The Horse Passports (Scotland) Regulations 2005


by Lindsay Watts

ScotFlagHumans have always eaten horses. Early cave paintings show them being hunted, and during the Napoleonic Wars, horses killed in battle were routinely eaten by the infantry on both sides. During the First World War a contract existed between the British Army and a Belgian company for the supply of all the horse carcases killed in battle, which the company then turned into food for human consumption. It is still consumed in quantity in Europe and apparently Japan.

By 1980 it was realised that there was danger to humans in eating horses which had suffered from African Horse Sickness, or which had taken certain drugs, particularly bute, which were harmful to humans. In 1990 a European Union directive was issued directing all EU countries to introduce a passport system within a short period of years. The United Kingdom negotiated a stay of this until 1995, largely on the ground that horsemeat was not consumed here. Regulations were passed in England that covered England and Wales, and Scotland was covered by the 2005 regulations mentioned above. They were amended slightly in 2007, but they are the regulations in force today. They can be found on the website.

We all know the basics. Every horse should have a passport, and those born after 2009 should have a microchip as well. The passport should record the date of birth of the horse, and a description of it drawn up by a vet, and it should also record the current owner. On separate pages every vet who treats the animal should record the drugs administered to the horse. When a horse is sold, the passport should be handed to the new owner, who has 30 days to send it to the issuing authority and have it changed to record the new owner. The regulations are to be enforced by your local authority, not by the police. Those are the same local authorities who have had their funding cut year on year, and although they do their best, they have priorities higher than enforcing the horse passports regulations.

There are very few prosecutions. They usually occur as a side issue to a prosecution for ill treatment of a horse. Occasionally, as in Plymouth, they occur because a horse dealer has picked up an old or defective horse for little or nothing, and then sells it on but has wangled a new passport for it, to avoid disclosing the veterinary treatment the horse has received in the past. The regulations are simply not enforced well.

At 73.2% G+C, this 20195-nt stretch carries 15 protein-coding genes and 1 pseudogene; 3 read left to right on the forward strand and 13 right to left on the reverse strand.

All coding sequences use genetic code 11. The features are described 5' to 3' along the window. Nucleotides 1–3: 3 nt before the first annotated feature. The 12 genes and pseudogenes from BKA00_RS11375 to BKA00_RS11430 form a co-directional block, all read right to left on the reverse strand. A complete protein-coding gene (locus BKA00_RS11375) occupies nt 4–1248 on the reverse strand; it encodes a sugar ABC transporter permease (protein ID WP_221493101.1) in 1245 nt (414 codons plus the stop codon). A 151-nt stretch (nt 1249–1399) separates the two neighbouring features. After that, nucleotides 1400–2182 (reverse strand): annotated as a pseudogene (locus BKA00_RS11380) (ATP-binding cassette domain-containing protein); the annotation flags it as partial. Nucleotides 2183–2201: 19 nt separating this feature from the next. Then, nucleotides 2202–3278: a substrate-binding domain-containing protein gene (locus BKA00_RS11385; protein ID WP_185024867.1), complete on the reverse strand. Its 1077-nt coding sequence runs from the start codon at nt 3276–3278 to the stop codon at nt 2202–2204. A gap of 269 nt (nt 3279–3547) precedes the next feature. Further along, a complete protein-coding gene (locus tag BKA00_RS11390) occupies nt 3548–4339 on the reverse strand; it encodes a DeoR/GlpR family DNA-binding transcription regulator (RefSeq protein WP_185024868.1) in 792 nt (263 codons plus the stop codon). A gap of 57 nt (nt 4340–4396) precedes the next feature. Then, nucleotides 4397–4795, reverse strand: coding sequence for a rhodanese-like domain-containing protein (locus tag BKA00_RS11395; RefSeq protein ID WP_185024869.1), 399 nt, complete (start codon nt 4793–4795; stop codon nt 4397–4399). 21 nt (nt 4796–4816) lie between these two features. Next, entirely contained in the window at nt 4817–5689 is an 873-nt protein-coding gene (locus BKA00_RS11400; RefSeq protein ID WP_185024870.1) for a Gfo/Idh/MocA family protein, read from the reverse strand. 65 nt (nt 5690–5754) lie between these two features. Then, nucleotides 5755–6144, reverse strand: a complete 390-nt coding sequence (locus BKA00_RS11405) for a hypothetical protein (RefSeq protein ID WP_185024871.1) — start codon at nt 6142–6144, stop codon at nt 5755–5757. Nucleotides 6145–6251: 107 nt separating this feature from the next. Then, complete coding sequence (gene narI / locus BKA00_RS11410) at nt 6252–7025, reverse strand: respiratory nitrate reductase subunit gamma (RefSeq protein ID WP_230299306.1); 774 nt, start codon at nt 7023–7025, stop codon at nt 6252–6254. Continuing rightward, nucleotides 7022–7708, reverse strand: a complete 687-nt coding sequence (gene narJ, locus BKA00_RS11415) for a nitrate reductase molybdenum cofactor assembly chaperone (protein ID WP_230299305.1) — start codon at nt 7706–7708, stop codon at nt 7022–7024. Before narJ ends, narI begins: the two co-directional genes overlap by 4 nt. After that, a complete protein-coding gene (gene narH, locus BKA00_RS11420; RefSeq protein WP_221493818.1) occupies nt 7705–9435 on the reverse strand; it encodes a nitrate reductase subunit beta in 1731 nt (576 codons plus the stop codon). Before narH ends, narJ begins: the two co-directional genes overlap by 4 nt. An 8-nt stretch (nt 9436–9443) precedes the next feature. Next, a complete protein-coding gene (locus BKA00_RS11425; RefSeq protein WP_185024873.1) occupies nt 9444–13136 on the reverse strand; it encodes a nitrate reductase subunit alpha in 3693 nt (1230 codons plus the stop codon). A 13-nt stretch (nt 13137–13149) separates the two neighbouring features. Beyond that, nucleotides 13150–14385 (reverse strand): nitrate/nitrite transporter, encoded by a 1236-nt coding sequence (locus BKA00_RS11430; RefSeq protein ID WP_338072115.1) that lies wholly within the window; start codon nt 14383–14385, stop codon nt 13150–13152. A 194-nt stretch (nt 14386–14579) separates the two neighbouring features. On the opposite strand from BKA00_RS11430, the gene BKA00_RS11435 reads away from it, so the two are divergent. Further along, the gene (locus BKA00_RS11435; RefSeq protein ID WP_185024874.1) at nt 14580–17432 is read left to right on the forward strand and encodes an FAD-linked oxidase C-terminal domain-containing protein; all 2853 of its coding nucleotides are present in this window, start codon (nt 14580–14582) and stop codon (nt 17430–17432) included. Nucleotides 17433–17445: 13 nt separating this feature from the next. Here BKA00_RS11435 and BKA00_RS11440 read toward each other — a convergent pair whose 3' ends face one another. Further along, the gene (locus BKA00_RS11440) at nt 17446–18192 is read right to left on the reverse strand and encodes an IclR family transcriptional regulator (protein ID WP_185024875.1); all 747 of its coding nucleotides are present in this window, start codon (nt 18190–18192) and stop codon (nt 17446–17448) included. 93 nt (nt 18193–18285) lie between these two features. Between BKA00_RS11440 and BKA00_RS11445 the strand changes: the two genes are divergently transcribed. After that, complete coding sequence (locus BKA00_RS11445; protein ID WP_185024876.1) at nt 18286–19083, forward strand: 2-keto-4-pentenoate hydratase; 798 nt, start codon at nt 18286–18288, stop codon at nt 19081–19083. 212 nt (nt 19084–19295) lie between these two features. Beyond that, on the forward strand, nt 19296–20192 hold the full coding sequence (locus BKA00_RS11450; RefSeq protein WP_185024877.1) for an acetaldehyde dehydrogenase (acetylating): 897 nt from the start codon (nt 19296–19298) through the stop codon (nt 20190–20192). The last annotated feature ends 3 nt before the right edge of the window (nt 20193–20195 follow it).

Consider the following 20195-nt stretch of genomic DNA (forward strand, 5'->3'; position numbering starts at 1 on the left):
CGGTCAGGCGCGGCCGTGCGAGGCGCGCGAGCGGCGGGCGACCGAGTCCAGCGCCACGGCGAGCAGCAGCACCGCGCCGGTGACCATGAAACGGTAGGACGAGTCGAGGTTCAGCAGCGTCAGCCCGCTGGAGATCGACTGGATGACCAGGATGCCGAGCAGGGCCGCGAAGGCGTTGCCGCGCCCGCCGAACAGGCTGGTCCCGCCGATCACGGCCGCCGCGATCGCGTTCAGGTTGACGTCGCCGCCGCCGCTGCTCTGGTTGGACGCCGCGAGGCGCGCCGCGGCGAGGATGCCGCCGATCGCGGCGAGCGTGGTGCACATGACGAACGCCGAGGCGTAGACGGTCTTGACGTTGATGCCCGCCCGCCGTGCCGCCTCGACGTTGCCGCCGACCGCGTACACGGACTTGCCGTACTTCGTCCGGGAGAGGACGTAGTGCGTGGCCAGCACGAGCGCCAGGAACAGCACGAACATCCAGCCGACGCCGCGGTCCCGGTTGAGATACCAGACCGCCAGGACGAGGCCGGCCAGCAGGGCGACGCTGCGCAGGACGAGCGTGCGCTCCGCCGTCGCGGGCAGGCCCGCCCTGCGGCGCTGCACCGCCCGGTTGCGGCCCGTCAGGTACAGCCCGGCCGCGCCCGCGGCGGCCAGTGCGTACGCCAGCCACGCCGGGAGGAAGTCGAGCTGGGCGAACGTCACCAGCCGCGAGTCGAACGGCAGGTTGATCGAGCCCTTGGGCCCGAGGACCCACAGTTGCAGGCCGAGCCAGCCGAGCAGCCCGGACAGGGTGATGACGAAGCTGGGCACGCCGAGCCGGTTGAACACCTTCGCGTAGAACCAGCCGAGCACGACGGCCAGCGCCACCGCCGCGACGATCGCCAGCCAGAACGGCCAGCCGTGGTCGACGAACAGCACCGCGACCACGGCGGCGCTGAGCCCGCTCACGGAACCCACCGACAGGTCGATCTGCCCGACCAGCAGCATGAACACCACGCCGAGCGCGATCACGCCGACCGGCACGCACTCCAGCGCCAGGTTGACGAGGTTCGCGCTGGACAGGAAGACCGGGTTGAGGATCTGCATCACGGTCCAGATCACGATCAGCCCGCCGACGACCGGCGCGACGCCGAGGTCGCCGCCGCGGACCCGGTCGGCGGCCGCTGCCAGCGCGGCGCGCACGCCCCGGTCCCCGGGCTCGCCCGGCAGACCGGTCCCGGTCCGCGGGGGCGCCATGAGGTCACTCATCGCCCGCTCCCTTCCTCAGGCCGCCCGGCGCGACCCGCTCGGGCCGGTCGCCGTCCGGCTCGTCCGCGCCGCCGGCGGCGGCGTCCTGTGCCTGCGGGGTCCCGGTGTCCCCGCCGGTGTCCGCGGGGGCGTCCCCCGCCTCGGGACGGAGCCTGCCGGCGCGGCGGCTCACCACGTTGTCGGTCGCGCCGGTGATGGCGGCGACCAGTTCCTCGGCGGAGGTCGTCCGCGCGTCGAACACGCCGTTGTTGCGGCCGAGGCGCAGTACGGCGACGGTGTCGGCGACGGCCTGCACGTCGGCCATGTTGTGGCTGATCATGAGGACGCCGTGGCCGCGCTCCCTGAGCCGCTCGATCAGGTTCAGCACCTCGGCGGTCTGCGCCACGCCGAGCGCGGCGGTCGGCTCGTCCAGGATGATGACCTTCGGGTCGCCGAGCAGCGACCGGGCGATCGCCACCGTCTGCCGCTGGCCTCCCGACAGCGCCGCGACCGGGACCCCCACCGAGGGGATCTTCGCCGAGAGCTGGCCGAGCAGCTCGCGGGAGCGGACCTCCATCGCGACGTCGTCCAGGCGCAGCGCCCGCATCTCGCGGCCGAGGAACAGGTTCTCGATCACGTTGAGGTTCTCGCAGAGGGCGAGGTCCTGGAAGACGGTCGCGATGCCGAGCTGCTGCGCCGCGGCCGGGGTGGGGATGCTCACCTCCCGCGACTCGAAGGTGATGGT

In a recent case in Perth about a 21 year old mare, a passport was submitted to the court to try to establish ownership of the animal. I phoned the company who had issued the passport, who explained that the passport had been issued to a breeder in Ireland in 1992 when the horse was one month old, and they had not had any information about change of owners or anything since. The passport had obviously been tampered with, because the person claiming ownership had their name handwritten on the passport, but no one (including the judge in the case) did anything about it, and this obviously defective passport is still in existence.

The recent scandal about horse meat in burgers and Spaghetti Bolognese demonstrates that the system is not working as it should. The people who are abiding by the regulations are the responsible horse owners, but there are so many loopholes that those exploiting horses can find ways round the regs very easily.

From our position as horse owners, there are positives about the regulations. They disclose something about the history of any horse being bought. The existence of a passport, with evidence of regular veterinary care does indicate that the seller has looked after the horse. The absence of a passport – or a passport with little history in it – is an indication that there are problems, which may be best avoided. But if a passport shows veterinary care that indicates a problem with the horse, a seller could easily burn the passport and obtain a duplicate, which shows clear records on the vet’s pages.

The intention behind the regulations was to safeguard human health. Unfortunately responsible horse owners are saddled with the bureaucracy and expense of abiding by the regulations. Sadly those who seek to exploit older horses or horses with problems can usually find ways round the regulations. Yet if they were being enforced properly they would benefit almost everyone involved, including the horses themselves. One improvement that would radically improve matters would be if every passport issuing authority called in every passport every two years to check it, and only returned it once they were sure everything checked out.

We would like to ask our readers to help make the regulations more effective. If you suspect anything wrongdoing about passports, please ask the person involved to fix it. If you think they will not do that, report it to your local trading standards officer, preferably by letter. Let us try to use the regulations to help protect our equine friends, even though they were not introduced for that purpose.

Note: Scottish law may differ from the rest of the UK

Author: The Editor

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